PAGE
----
Rosh Hashannah

A Happy Year Beyond Headlines

09/16/2014 - 20:00

In the words of an old country song, “Everybody wants to go Heaven, but nobody wants to go now.” For all of our well-validated concerns of a dangerous world, nobody wants to go to Heaven just yet. The world seems “unformed and void, darkness over the deep,” but the verse in Genesis continues, “the spirit of God hovers over the waters.” There is light, not at the end of the tunnel, but just one verse away.

Obama Wishes Hundreds Of Rabbis Shana Tovah

09/03/2013 - 20:00

 President Obama reflected on the High Holidays and offered New Year’s greetings in a conference call with nearly 1,000 rabbis.

Some More High Holy Days Innovations

New spiritual practices for Rosh HaShanah and Yom Kippur include drama, group misheberachs and nature hikes.
08/27/2013 - 20:00
Staff Writer

The spiritual innovations that congregations and other Jewish organizations around the country have made part of their religious services on Rosh HaShanah and Yom Kippur include the following:

Lay people often give divrei Torah at Kolot Cheyenu in Park Slope, Brooklyn. Photo via Wikipedia Commons

Wines For An Early New Year

Top picks to serve during a summery Rosh HaShanah.
08/26/2013 - 20:00
Special To The Jewish Week

For the first time in decades, Rosh HaShanah falls during the very early days of September, and in New York, that usually means we’re in for a hot and humid holiday. When it comes to choosing wines to serve on that first night of the New Year, the wine lover will likely find himself in a quandary: On the one hand, traditional dishes such as brisket and tongue call for full-bodied red wines; on the other hand, a glass or two of a really big wine can make the summer heat seem even more oppressive. The trick is to find wines with enough body to stand up to traditional fare, but not so much body as to make the weather seem overbearing.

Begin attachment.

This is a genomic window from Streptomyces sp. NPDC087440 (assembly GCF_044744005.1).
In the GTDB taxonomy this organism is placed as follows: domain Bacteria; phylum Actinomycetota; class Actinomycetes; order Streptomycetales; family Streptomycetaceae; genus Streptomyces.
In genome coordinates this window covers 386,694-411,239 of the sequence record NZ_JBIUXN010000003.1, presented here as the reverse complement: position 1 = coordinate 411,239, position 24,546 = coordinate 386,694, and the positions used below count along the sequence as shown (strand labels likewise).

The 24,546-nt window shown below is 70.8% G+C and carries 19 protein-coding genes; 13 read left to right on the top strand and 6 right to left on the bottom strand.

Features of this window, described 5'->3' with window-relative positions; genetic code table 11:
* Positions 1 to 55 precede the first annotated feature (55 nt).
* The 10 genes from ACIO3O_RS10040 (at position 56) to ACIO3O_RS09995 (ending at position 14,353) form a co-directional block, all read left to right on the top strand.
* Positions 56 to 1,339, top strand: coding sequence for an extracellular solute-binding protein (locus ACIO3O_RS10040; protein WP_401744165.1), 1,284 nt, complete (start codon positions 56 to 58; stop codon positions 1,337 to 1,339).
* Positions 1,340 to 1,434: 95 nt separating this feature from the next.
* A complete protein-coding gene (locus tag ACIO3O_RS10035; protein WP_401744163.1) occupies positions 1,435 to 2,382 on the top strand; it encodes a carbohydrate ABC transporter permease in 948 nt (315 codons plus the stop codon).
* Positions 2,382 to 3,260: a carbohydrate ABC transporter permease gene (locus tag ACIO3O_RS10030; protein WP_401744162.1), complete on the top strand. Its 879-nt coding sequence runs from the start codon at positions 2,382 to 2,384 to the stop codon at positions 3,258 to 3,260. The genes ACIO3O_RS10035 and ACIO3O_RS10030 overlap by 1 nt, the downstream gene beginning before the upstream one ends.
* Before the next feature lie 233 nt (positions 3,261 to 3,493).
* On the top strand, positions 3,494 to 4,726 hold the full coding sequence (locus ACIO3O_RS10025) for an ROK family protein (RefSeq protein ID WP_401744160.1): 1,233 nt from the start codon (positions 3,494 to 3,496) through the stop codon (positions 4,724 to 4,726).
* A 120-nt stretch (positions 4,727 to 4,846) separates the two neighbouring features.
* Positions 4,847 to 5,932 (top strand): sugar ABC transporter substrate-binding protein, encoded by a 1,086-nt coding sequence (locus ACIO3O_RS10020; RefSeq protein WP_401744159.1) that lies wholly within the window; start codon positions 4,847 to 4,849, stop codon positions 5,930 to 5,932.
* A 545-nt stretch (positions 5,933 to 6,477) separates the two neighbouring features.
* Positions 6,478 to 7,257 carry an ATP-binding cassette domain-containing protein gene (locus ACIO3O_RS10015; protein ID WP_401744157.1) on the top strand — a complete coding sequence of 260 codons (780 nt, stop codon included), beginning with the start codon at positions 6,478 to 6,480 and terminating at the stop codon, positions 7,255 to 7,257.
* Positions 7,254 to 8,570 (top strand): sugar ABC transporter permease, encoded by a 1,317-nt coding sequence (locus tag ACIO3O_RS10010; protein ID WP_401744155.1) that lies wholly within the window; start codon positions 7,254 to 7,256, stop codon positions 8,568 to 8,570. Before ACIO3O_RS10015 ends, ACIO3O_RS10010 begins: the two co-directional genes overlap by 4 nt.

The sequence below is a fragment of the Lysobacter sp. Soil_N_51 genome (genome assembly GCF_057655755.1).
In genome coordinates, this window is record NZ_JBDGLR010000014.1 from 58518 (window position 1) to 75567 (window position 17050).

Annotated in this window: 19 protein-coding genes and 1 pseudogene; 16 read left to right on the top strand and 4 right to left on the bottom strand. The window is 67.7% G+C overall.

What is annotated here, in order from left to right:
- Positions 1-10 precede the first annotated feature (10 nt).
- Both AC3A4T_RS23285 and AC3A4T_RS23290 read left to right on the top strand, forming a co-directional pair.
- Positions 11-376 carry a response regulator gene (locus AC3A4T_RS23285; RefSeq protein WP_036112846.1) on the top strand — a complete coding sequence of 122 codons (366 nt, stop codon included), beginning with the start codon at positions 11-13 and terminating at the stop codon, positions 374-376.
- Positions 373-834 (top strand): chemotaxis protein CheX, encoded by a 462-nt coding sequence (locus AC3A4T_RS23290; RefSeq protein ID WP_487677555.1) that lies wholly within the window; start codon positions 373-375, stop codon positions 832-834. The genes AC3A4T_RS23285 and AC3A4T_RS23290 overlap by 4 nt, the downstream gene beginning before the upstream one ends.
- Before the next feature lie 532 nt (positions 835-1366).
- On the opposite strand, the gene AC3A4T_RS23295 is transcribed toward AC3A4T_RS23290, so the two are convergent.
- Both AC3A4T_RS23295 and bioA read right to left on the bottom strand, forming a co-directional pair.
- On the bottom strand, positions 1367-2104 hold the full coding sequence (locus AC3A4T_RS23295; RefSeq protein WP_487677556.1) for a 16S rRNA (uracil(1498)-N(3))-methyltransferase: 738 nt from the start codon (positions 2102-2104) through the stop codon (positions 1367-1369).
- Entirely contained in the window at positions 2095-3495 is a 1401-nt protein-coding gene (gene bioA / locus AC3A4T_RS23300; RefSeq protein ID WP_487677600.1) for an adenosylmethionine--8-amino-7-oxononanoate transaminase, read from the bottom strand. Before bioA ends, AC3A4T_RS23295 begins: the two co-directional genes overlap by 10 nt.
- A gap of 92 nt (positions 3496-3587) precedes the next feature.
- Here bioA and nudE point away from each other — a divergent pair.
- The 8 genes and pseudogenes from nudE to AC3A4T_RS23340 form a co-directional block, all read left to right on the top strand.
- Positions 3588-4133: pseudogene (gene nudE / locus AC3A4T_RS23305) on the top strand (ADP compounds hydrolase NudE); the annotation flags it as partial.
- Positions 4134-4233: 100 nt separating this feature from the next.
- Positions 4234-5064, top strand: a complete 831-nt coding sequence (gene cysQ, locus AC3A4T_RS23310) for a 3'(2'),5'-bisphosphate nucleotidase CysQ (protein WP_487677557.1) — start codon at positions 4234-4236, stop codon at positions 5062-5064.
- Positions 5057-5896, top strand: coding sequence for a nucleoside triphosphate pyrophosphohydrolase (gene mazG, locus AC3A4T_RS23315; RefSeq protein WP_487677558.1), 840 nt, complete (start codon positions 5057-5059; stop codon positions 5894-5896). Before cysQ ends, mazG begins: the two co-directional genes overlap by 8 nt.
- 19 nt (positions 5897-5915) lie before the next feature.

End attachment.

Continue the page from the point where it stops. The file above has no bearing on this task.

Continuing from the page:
Teal Lake Reserve Shiraz offers a full-bodied red wine at a moderate price.

How Jewish GIs Observed Rosh Hashanah In World War II

08/24/2013 - 20:00
Special To The Jewish Week

By the end of World War II, some 550,000 American Jewish men and women had served in the military forces from the South Pacific to the European theater.

Making The Holidays Sweeter

Rosh Hashanah is a time for family to come together and eat. We spoke with Doris Schechter author and owner of My Most Favorite Food about innovative kosher food.

Repentance, Atonement And Independence

09/10/2012 - 20:00
Special To The Jewish Week

Candlelighting, Readings:
Shabbat candles: 6:48 p.m.
Torah: Deut. 29:9-30:20
Haftarah: Isaiah 61:10-63:9
Havdalah: 7:45 p.m.

Rabbi David Kalb

The Purpose Of Creation

10/05/2011 - 20:00
Jewish Week Online Columnist

I found myself consumed in the liturgy by the phrase “HaYom harat olam” (today the world is created) and with questions about the purpose of creation and of my personal existence. As we reflect on the direction of our lives between Rosh Hashanah and Yom Kippur, we might ask ourselves why humans, generally as well as individually, were created.

Rabbi Smuly Yanklowitz

Days Of Awe, Minus The Price Tag

As the recession drags on, more people seeking free holiday services — and more institutions are offering them.
08/30/2010 - 20:00
Editorial Intern

When Rabbi Mathew Hoffman of the Jewish Flame, an outreach organization, put an advertisement in the Pennysaver magazine for his free High Holy Day services, he got an unexpected response.

“A Jewish woman called up, and said she didn’t have food to eat,” said Rabbi Hoffman, who will be leading the group’s Rosh HaShanah and Yom Kippur services beginning next week in New Rochelle. “My wife cleaned out her freezer and got donations from a neighbor and ran right over with a care package.”

Telling Our Story

07/19/2010 - 20:00

In “The Arabian Nights,” Scheherazade keeps herself alive by weaving a narrative spell: her story is so thrilling that the Sultan keeps her around to hear the next night’s continuation.

Staying alive through stories: this is part of the secret of the Jewish people. We tell our tales, day by day, night after night. On Tisha b’Av we recount the story of destruction and loss. On Passover, of liberation and triumph. On Rosh HaShanah, of creation, on Shabbat of rest. Scholars, sages, fiddlers, fools — each magic link in the chain pulls us to the next.

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